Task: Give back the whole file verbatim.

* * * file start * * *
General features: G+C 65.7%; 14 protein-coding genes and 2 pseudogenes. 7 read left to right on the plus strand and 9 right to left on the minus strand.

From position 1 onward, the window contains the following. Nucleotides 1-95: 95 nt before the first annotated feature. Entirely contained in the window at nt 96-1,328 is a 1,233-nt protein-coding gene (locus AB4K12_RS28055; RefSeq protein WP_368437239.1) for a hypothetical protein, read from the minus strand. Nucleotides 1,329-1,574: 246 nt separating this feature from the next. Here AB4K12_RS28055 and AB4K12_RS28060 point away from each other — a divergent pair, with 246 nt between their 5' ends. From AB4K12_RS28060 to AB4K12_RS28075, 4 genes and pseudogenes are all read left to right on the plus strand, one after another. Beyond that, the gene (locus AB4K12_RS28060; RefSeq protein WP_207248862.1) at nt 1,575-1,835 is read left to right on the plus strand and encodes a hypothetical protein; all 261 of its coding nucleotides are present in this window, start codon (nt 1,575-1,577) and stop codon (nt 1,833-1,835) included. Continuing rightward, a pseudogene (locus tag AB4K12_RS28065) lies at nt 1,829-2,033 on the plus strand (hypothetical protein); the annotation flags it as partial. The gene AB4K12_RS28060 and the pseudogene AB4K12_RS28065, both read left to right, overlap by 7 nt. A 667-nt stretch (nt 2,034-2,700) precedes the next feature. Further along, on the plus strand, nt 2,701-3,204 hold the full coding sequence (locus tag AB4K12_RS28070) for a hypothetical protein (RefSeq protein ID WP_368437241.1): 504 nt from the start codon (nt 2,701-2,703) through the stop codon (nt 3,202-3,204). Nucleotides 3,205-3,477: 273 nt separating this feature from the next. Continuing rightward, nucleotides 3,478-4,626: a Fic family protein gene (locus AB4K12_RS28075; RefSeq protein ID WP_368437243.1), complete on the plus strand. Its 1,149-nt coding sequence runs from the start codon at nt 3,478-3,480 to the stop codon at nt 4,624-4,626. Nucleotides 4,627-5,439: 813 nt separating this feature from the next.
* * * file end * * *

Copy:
General features: G+C 65.7%; 14 protein-coding genes and 2 pseudogenes. 7 read left to right on the plus strand and 9 right to left on the minus strand.

From position 1 onward, the window contains the following. Nucleotides 1-95: 95 nt before the first annotated feature. Entirely contained in the window at nt 96-1,328 is a 1,233-nt protein-coding gene (locus AB4K12_RS28055; RefSeq protein WP_368437239.1) for a hypothetical protein, read from the minus strand. Nucleotides 1,329-1,574: 246 nt separating this feature from the next. Here AB4K12_RS28055 and AB4K12_RS28060 point away from each other — a divergent pair, with 246 nt between their 5' ends. From AB4K12_RS28060 to AB4K12_RS28075, 4 genes and pseudogenes are all read left to right on the plus strand, one after another. Beyond that, the gene (locus AB4K12_RS28060; RefSeq protein WP_207248862.1) at nt 1,575-1,835 is read left to right on the plus strand and encodes a hypothetical protein; all 261 of its coding nucleotides are present in this window, start codon (nt 1,575-1,577) and stop codon (nt 1,833-1,835) included. Continuing rightward, a pseudogene (locus tag AB4K12_RS28065) lies at nt 1,829-2,033 on the plus strand (hypothetical protein); the annotation flags it as partial. The gene AB4K12_RS28060 and the pseudogene AB4K12_RS28065, both read left to right, overlap by 7 nt. A 667-nt stretch (nt 2,034-2,700) precedes the next feature. Further along, on the plus strand, nt 2,701-3,204 hold the full coding sequence (locus tag AB4K12_RS28070) for a hypothetical protein (RefSeq protein ID WP_368437241.1): 504 nt from the start codon (nt 2,701-2,703) through the stop codon (nt 3,202-3,204). Nucleotides 3,205-3,477: 273 nt separating this feature from the next. Continuing rightward, nucleotides 3,478-4,626: a Fic family protein gene (locus AB4K12_RS28075; RefSeq protein ID WP_368437243.1), complete on the plus strand. Its 1,149-nt coding sequence runs from the start codon at nt 3,478-3,480 to the stop codon at nt 4,624-4,626. Nucleotides 4,627-5,439: 813 nt separating this feature from the next.